Davis: No decision on defending congressional map

2011-09-23T18:13:00Z 2011-09-24T14:55:03Z Davis: No decision on defending congressional mapThe Associated Press The Associated Press
September 23, 2011 6:13 pm  • 

CHICAGO | Democratic Congressman Danny Davis on Friday backed away from statements made by colleague Rep. Jesse Jackson Jr. that he wouldn't help defend the state's new congressional map being challenged in court by Republicans.

Davis said he had yet to decide whether he would kick in $10,000, as Illinois' Democratic members of Congress were asked to do, to help pay to fight the legal challenge of a map that Jackson has suggested may put politics ahead of minority rights.

"I have not reached the point of saying at this juncture that I will not participate in the defense of the map," Davis told The Associated Press. "I'm actually in the process of deciding whether or not I'm going to participate." He said he would decide soon.

Davis' comments came a day after Jackson's spokesman, Frank Watkins, told the AP that Jackson, Davis and fellow Rep. Bobby Rush wouldn't contribute to the legal defense. They are the three black members of Illinois' congressional delegation, and their districts weren't overly affected by the remap.

Watkins did not return a message seeking comment Friday, and Rush's spokeswoman did not immediately comment.

Republicans have sued in federal court, arguing that Illinois' new Democrat-drawn map shortchanges Latinos by diluting their voting strength and hurts GOP voters by trying to undo recent GOP gains in Congress by making it tougher for Republicans to win re-election.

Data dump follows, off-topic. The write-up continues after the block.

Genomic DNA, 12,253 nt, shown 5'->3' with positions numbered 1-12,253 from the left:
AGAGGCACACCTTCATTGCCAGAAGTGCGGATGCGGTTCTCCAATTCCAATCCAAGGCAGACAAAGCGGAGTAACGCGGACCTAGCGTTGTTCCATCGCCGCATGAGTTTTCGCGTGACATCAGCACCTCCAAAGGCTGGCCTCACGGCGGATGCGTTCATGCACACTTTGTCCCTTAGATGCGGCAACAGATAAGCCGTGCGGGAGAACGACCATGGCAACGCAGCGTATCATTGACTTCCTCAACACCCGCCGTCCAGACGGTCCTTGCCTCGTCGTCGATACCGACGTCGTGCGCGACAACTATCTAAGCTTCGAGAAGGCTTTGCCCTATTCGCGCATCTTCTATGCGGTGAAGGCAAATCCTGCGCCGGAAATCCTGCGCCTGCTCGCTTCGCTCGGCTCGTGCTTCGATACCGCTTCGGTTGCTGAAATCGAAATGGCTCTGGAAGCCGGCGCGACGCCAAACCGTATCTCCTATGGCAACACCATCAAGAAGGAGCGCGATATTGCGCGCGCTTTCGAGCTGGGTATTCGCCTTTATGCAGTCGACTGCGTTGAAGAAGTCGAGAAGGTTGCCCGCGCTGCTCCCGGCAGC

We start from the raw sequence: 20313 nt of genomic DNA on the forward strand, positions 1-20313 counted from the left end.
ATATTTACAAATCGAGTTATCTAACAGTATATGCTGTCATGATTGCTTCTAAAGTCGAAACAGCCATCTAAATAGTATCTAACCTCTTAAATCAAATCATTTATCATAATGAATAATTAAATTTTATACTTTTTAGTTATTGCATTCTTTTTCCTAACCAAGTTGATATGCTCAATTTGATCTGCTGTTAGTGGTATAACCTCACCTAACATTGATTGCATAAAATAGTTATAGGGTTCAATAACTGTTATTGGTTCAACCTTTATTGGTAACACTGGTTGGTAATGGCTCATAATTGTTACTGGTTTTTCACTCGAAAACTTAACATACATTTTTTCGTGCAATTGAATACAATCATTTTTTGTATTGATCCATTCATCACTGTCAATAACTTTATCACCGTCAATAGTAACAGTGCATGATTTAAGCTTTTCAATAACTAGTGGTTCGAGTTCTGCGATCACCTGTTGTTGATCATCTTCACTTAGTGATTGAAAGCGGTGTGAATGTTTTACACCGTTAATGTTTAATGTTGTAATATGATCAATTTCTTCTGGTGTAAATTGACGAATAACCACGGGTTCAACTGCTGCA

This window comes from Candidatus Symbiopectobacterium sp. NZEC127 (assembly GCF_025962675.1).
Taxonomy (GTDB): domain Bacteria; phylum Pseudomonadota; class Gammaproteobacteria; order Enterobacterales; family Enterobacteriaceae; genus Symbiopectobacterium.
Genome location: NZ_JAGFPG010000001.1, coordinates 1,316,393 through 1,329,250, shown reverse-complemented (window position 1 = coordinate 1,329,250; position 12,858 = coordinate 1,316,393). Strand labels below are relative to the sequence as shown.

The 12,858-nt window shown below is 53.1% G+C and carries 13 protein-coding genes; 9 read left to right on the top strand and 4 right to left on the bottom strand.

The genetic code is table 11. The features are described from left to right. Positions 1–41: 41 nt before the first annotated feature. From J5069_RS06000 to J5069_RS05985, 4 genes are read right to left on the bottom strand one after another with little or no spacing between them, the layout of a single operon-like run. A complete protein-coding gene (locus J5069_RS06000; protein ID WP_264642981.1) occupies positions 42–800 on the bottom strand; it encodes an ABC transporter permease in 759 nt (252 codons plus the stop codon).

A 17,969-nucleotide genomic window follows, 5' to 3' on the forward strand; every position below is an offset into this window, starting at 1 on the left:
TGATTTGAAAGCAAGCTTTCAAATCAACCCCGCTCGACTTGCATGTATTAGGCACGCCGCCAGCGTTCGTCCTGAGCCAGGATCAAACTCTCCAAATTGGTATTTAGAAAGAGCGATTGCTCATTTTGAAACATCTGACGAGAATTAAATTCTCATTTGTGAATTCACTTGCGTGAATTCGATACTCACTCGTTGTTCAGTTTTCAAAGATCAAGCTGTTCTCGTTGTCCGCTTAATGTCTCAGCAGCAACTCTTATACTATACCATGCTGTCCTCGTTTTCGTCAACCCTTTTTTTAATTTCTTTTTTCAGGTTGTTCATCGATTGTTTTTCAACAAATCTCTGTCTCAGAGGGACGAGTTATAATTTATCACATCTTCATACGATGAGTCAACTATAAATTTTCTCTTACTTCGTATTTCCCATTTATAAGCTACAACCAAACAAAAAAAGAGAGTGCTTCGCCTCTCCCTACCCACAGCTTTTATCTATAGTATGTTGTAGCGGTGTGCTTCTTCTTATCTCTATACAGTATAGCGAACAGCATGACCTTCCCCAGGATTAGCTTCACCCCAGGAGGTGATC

Jackson has raised questions about whether the map satisfies the federal Voting Rights Act, which protects minority districts, because it didn't create a second Latino district.

Supporters of the map have said there was consensus among Latino groups that creating two districts might dilute their vote. Others contend a second Latino district could have cut into African-American districts. The latest census showed Illinois' Hispanic population grew at a rate of 32.5 percent, while the populations of whites and blacks decreased.

Jackson's statement suggested that while some Democrats "may be prepared to tamper with and possibly violate" the voting rights act to gain partisan advantage, he said that he, Davis and Rush were "not prepared to do so."

Davis said Friday he had not yet drawn any conclusions about the congressional map. He said that the three congressmen had agreed to take a close look at the data used to draw the new map and an alternate offered by Republicans. Davis said Jackson was "editorializing a little bit" on what they had agreed to do.

"I'm not suggesting that the Democratic Legislature has done anything other than they've drawn a map that they agreed to and passed," Davis said.

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